It's still May--this is a belated tribute to my mother, who loved purple, as well as an enquiry about heritage.
You have given me the heritage of those who fear your name.
That verse is a great comfort to me, an adopted child who has chosen not to connect with my birth family. I have no concept of my true biological heritage; a few details are clear, since mine was a privately arranged adoption and I have photographs—I look like my birth mother.
My heritage from my adoptive mother was to have included her diamonds. She’d tried to press them on me many times before her death, after her hands had swollen and the metal of the rings grown thin. I’d always maintained that I was too young to wear diamonds, and they would be there when I was ready for them.
Foolish obstinacy and blind faith! Those rings, some drugs, and a few other valuables were stolen while we were attending my mother’s funeral. The sense of rage and blight, of being dishonored—it had to have been someone who knew us, because we had not put the announcement of the time of the funeral in the paper. Someone had been watching the house. The police were not hopeful; this sort of crime happened far too often. A physical part of my heritage was irrevocably gone.
Well, they were only rings symbolizing a marriage that had often been troubled, I told myself, so why would I want them? I could buy diamonds of a similar age in a consignment or antique shop if I really wanted them.
We create heritage every day of our lives, and it’s not just about a robust financial portfolio. My mother worked very hard to keep her house so that she could give it to my brother and me. But the heritage I have from her is deeper than material things. I love having her silverware and utensils, her tablecloths and potholders—the common things of her life. Beyond that, however, I have received the heritage of a woman who made hospitality and unselfish giving into an art form.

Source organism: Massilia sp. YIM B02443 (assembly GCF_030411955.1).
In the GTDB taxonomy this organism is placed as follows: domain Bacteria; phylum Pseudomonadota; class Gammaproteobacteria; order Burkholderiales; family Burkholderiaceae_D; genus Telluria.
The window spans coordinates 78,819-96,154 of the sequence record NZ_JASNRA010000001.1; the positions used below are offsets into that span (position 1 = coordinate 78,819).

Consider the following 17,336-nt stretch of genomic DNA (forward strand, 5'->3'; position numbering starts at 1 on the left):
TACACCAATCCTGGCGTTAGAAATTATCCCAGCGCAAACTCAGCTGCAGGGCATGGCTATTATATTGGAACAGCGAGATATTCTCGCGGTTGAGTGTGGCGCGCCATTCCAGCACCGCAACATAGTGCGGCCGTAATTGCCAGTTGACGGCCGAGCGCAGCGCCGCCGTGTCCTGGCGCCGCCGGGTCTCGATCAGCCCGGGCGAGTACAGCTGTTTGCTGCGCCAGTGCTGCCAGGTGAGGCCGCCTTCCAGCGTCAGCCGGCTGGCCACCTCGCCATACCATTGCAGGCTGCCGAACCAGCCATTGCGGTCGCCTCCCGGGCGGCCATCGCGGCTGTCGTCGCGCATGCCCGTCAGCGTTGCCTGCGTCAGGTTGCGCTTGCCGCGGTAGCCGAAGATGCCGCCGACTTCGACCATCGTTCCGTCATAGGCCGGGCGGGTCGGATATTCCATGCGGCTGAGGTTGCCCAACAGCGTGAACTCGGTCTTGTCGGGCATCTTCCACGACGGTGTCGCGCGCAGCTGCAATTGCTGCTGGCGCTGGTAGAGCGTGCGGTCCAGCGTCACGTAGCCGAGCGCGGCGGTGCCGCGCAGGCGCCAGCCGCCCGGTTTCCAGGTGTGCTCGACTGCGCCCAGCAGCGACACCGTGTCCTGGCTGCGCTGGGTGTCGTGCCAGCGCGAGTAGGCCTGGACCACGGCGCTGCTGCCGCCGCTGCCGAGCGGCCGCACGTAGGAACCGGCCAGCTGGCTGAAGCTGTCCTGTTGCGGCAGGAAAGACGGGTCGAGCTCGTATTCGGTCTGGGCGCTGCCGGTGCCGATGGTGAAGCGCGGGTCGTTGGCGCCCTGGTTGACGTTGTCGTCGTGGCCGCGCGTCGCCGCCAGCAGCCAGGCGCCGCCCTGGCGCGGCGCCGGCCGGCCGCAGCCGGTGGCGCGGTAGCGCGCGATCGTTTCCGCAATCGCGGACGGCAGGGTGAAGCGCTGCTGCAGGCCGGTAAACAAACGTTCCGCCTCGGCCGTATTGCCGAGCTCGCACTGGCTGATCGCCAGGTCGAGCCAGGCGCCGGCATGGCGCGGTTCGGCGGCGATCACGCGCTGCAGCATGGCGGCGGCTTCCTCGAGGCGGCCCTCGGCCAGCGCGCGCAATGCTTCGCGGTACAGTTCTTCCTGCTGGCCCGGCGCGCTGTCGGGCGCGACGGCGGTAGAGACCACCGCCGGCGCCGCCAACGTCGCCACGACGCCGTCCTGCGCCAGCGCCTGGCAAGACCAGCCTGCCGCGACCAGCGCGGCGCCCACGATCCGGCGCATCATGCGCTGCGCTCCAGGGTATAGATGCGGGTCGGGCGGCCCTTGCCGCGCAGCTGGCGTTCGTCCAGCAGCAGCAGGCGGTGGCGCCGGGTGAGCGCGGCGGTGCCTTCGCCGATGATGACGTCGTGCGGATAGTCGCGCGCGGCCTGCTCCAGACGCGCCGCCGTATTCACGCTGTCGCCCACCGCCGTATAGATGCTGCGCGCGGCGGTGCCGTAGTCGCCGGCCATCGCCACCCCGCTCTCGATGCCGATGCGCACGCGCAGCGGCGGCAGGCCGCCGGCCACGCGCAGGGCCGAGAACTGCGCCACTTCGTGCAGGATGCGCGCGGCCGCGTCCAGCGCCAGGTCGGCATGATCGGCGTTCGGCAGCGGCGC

I’m not sure exactly what defines the heritage of those who fear God’s name. God doesn’t cut deals; those who fear God are subject to cancer and other illnesses, tragedy, grief, and death. Nobody gets a free pass through life. Perhaps, as in the case of my mother, the heritage isn’t about material things so much as it is about personality and character: the Godfearers are a particular kind of people, not an economic class of people.
Now that cancer has made my own mortality real to me, I’m more aware of what heritage I will leave. I’m hoping that my words will continue to matter after I’m gone. I hope that the time I’ve spent with the young people in my church will continue to resonate for them, just as the gifts of time and teaching that my Sunday School teachers have done with me. As new oportunities to speak about cancer arise, I hope my words touch lives and bring hope and healing.
We can’t know what heritage we leave. We can only work to make sure, in the language of a doctor’s pledge, that we “first, do no harm.” From there, we work to spread compassion and love, which may just be the heritage of those who fear God’s name.